In our industry, the definition of a ‘perfect job’ varies greatly. There are many different roles and one’s idea of a perfect job might be the curse for someone else. Not everyone wants the ivory tower gig sitting in an office and directing all business flow while wearing a suit. Cut to someone that has worked their way up the corporate ladder and has held that goal in sight for many years. Others are content to do their 8-5, 7-4, 6-3 or even 6-6 working hours; as long as their personal goals, both short-term and long-term are met.
Some employees may be just as content to do their job and go home without having to worry about office issues or politics. Turned around, an office manager couldn’t fathom moving back into a role without the types of responsibilities that they now have. Who is right and who is wrong? Do we look down upon a person who is content to remain where they are for the rest of their lives? Is that really a career, or just a job? How about if they just want to be the best at what they do? When trying to determine best fits in a company or office, managers (and recruiters) try to identify the two types of people: 1) the ones who will give 110% and do what
is expected from them and then some, and 2) the ones who have that desire; that thirst for knowledge, and the ambition to move up in ranks in order to progress further in their career.
We have tried to make managers (especially new managers) understand that personalities are different from person to person and we cannot expect the same outcome for everyone. That being stated, we can try to identify the strengths and work habits of everyone on the team. While it sounds great to have a company where every single person wants to move up, but it isn’t realistic or practical. We need to have the ones who want to be the best darn warehouseperson in town, as well as ones who are very content in being known as the go-to person on the sales desk. Fortunately, they have already identified their forté and know for a fact that moving into an outside sales role isn’t the right move for them in their career. The same goes for an outside salesperson who doesn’t want to move up to a manager’s role. In their minds, why should they give up the freedom, and sometimes the economics in dealing with everyday issues ranging from how to increase profit margins to decreasing GP problems to employee’s psychological and home struggles?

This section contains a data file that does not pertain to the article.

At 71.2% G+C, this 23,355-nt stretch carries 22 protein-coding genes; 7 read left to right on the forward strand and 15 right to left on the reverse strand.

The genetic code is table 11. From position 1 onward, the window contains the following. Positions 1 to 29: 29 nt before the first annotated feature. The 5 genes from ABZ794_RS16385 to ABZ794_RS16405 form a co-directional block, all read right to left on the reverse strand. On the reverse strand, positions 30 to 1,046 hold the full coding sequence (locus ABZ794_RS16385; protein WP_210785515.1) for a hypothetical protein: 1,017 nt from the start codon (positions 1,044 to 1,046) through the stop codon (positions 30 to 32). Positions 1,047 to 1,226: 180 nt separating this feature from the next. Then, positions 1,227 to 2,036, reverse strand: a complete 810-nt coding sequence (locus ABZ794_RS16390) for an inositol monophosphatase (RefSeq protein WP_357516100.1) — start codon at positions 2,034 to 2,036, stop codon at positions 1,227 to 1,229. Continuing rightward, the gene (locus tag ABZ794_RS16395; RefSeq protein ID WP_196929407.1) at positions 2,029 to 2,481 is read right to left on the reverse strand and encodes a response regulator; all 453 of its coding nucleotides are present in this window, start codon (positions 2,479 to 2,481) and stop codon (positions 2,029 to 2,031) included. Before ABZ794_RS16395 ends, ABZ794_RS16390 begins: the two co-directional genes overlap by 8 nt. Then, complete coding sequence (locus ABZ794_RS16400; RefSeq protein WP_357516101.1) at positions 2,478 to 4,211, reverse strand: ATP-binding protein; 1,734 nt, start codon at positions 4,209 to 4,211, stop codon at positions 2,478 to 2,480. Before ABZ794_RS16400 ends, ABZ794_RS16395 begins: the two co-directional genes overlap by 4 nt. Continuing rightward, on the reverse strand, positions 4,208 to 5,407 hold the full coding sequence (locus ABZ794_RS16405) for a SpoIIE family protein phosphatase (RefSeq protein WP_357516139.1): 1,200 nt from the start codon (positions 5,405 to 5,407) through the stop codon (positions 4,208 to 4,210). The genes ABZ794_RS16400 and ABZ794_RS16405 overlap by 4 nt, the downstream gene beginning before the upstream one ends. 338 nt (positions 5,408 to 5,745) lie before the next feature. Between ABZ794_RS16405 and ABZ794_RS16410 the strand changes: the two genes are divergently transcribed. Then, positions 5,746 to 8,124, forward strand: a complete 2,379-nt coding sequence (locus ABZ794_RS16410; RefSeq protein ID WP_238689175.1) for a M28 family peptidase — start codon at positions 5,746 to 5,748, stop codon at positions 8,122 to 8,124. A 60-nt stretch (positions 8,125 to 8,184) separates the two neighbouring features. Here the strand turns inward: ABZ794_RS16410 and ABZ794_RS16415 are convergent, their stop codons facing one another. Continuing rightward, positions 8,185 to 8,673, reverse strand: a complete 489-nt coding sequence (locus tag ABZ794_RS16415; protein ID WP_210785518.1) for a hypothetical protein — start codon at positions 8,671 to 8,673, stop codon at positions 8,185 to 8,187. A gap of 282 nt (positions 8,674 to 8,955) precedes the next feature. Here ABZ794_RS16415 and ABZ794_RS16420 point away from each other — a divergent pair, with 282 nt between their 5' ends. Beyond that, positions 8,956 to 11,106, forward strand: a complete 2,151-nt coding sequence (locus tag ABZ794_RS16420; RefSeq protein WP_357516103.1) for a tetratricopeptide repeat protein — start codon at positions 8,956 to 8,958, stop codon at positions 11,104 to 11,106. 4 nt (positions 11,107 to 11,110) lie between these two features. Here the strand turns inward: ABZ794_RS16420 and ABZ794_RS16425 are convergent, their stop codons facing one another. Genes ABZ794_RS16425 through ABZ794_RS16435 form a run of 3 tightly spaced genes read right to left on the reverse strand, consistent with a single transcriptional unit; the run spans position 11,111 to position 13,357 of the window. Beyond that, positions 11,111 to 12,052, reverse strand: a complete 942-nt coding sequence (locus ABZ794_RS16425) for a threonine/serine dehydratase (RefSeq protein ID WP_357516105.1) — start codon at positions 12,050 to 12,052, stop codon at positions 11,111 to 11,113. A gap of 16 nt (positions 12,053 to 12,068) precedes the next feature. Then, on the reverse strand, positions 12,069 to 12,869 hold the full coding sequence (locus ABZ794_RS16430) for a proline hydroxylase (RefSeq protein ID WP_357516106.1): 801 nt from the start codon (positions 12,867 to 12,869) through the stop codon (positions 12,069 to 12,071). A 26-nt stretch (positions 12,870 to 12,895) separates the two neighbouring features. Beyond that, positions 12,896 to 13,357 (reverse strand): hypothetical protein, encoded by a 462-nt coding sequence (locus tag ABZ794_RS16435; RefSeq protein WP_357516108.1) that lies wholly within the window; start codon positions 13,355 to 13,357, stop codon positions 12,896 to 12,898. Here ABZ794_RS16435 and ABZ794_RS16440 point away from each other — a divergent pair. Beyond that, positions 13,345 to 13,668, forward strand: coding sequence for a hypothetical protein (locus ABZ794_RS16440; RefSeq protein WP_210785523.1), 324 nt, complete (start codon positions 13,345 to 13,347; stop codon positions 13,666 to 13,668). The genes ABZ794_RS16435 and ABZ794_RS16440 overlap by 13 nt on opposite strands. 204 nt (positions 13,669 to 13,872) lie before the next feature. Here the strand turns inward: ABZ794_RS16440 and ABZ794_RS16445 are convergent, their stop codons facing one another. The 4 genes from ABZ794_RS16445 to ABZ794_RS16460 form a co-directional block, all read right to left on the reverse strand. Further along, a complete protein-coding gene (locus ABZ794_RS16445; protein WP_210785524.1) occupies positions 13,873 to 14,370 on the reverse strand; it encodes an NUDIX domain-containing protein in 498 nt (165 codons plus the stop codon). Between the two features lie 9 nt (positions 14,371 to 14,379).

While managers are supposed to identify those that have the talents to move up, they also need to recognize that some are destined to remain where they are. It is now their duty to ensure that proper training, competitive pay, etc. are now their focus for retaining these individuals. These are the ones that have the perfect job. Identifying those that have the necessary aptitudes and talents to move up are the key to success. But taking the wrong person out of their comfort zone can result in a two-way disaster. A good example was taking a 10-year veteran driver who knew products fairly well and was promoted to an inside sales role. This was an older, smart, well-liked person with a thick accent. He was excited to move up in the ranks. In a short period of time, however, customers grew frustrated with the lack of exuberance and speed; and the accent also didn’t help him much, either. Clients handled the situation for as long as they could but many finally went to the manager with ultimatums. After only a few short months, with few options, this tenured employee was discharged as his previous role had been already filled. Whose fault was it? Was it the employee who really tried hard but couldn’t do anything about his speech and speed? How about the young manager who placed him in that role without thinking things through?
In a recent Randstad World of Work survey, it was revealed that eighty-three percent of U.S. adults wouldn’t change their personal definition of the perfect job once the economy improves. While most wouldn’t change their description, it should come as no surprise that the most important attributes listed by Americans are good pay (81%), interesting and challenging work (66%) and health insurance (65%).
While the economy has impacted many Americans’ workloads, morale and paychecks, surprisingly 31% say that in their perfect job, they would have more responsibility than they currently have, while just 6% would want less responsibility. Men (36%) and GenY (43%) respondents are the most eager for a higher workload. Finally, when asked what would best describe the type of work they would be doing in their perfect job, 39% report they would be doing the same thing.